would never get Into circulation by very
reason of the demand for them as me
mentoes of the great fair. Finally , In
order that the prolit might Inure solely
to the exposition company. It was made
a condition of the last congressional ap
propriation of ? r. , < X)0,000 ) that the money
should bo delivered In Columbian .sou
venir coins of the half dollar denomina
tion. The management counted that
by this means ( lie $5,000,0(10 ( subsidy
would really give tlie exposition treas
ury a sum not less than twice that
liguro. Tlie Columbian coins were , In
the beginning , disposed of to the highest
bidders , a fabulous price being paid for
the very llrst one Issued to a manufac
turing concern that wished to use It
for advertising purposes.
When the fair closed , notwithstanding
the persistent peddling of the coins
.among visitors In Chicago and their sale
as novelties In the shops In all the leadIng -
Ing cities of the country , the exposition
company found Il.lJOO.OOO of the total
coinage remaining on Its bunds. These
coins had been sold In no case at less
than $1 apiece. The surplus , however ,
could be disposed of only by reducing
the price , but Mich a reiliicthm would
un < | UOHtloimbly depreciate ( he value of
those then outstanding and would be
manifestly unfair to purchasers nt the
higher price. To throw n.OOO.OOO xou-
venlr coins Into circulation would , It
was expected , Immediately bring all of
.them . down to the level of ordinary
currency. To prevent this Secretary
Carlisle was Importuned to tvcoln the
unsold supply , but he declined on ac
count of the uniiecocNary expense of
minting. Several attempts were made to
organl/.e syndicates ) ( o relieve the
treasury of Us holding , but In vain , and
Ilimlly , about ten days ago , the order
was given to regard tlie souvenir coins
as casli in ( lie treasury and' to Issue
them at their face value In exchange
for gold. Hy llitis restricting the Issue
the treasury hopes to add a little to Its
gold biihinco and nt the same time en
courage the use of the coins l y mer
chants nml others for premiums to cus
tomers who will keep thorn out of gen
eral circulation. Kvon under these reg
ulations the withdrawals have not yet
been very _ heuvy. Should another
World's fair be held In the United
States It Is safe to assert that care will
be taken not ( o repeat this disappoint
ing1 experiment with the Columbian
coins.
i'itornhsis / /
There will always be much contro
versy among students ns to the exact
position which .Tames Anthony Fronde
occupies among Kugltsh historians.
Some of his admirers will insist on
calling him a poor of any who have
guile before. Others will object to classIng -
Ing him with Cilhlmn. Orote. Mueaiilny.
Stubbs. Iliilliiin and the recognised
Kngllsh writers of history. The ques
tion was raised , with some , acrimony
too. ( inly ii little more tliiiu a year ago.
when Mr. Fronde was proposed as the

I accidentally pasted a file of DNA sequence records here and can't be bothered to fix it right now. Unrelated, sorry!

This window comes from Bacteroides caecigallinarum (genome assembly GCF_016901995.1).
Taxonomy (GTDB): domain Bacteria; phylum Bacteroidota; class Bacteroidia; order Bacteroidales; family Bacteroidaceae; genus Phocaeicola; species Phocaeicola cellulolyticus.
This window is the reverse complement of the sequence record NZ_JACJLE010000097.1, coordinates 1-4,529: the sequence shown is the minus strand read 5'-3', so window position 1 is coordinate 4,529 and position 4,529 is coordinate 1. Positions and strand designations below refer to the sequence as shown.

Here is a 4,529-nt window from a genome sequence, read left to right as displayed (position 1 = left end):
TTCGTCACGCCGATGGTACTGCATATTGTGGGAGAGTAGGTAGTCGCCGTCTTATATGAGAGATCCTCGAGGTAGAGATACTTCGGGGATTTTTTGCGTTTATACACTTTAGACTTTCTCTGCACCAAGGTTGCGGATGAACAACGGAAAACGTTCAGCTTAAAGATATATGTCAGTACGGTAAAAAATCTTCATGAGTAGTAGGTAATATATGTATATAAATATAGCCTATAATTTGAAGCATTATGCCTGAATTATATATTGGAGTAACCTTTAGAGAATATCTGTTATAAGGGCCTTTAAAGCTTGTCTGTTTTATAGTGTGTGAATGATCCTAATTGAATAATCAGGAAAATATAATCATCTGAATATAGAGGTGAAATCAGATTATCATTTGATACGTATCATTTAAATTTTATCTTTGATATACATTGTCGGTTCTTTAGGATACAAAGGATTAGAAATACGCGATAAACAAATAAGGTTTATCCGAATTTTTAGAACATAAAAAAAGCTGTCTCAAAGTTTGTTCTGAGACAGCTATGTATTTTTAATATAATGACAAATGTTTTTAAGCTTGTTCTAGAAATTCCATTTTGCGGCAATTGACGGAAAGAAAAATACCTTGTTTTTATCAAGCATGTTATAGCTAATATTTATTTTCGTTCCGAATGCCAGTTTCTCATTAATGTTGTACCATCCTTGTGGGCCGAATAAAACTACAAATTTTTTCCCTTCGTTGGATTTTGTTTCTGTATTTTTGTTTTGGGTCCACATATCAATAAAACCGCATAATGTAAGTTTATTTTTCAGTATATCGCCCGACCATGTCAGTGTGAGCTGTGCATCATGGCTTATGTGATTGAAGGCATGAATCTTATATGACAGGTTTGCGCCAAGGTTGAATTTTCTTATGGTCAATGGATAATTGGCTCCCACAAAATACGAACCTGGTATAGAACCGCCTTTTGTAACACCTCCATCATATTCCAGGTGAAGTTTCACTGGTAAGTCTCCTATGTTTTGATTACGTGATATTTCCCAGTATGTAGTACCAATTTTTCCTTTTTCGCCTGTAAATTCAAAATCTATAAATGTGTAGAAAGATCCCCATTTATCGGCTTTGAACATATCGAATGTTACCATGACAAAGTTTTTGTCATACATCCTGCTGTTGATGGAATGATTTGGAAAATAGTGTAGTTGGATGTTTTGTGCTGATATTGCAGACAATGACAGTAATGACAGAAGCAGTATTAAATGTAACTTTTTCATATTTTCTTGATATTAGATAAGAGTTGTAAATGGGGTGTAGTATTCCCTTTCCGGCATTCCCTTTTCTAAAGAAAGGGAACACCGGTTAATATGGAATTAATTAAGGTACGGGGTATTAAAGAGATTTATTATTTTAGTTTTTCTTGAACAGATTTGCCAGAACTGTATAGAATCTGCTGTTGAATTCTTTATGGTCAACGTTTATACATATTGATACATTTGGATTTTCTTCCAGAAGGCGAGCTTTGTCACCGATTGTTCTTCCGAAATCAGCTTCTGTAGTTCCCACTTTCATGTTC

successor to Prof. Freeman In the his
torian's chair at tlie greatest of Kng
llsh universities. Such opposition was
manifested that the place was allowed
to go ( o another.
Fronde's historical work , however ,
will stand ns Important contribution * to
the history of his country. Ills
biographies , nl o , while to a great ex
tent colored by his own views , will re
main standards for some time to come.
ls own life and training WIIH directed
to preparation for work in the historical
Held and for painstaking Investigation ,
the best example of which we have in
his great work on the history of Kug-
hiiid under the Tudors. From the pub
lication of the llrst volumes of this work-
he became a. prominent figure among
the foremost historical writers. Ills
death narrows still further the list of
rent F/tigllsh historians a list that hits
shrunk lee rapidly In recent years.
' / ; / / ; r.it.v ; OF run /ro.vl / rJ ) s
The mule members of the house
which for nearly . " 00 years have ruled
Uttssia were almost without exception
large and strong men , but they have
not. been long-lived. The piesent czar ,
whose death is imminent , is not yet 50
years old and is a giant In stature , hav
ing been , until his health began to fall ,
one of ( lie most powerful men , physi
cally. In the world. It Is said that
probably no man could have been found
in till Kiirupe who took us little exor
cise and had devoted as little attention
to the development of his muscular
strength as did Alexander III. , who
could surpass some of the feats of
strength with which he was wont at
times to amuse himself : uul his inti
mates. It has been stated that he llrst
began to fear that his health was giv
ing way when he found that he could
no longer break n rouble , n silver coin
iiliouh the slxe of a half dollar , in two
with his thumb and lingers.
Vet ( Ids great strength bus suc
cumbed to n complication of disorders ,
duo , It Is believed , to a taint In the blood
of the house of Koiminoil's , not now for
the first time In evidence. The history
of this house is that at (50 ( years of age
or earlier most of Its male members
have drift I'd toward melancholy and
decay , and not many of them have sur
vived that age. Some have fallen vic
tims to violence -twid others have died
suddenly of disease , nearly all having
been stricken at a time of life when
men should be nt almost their best
ostnlo. There seems , indeed , to be a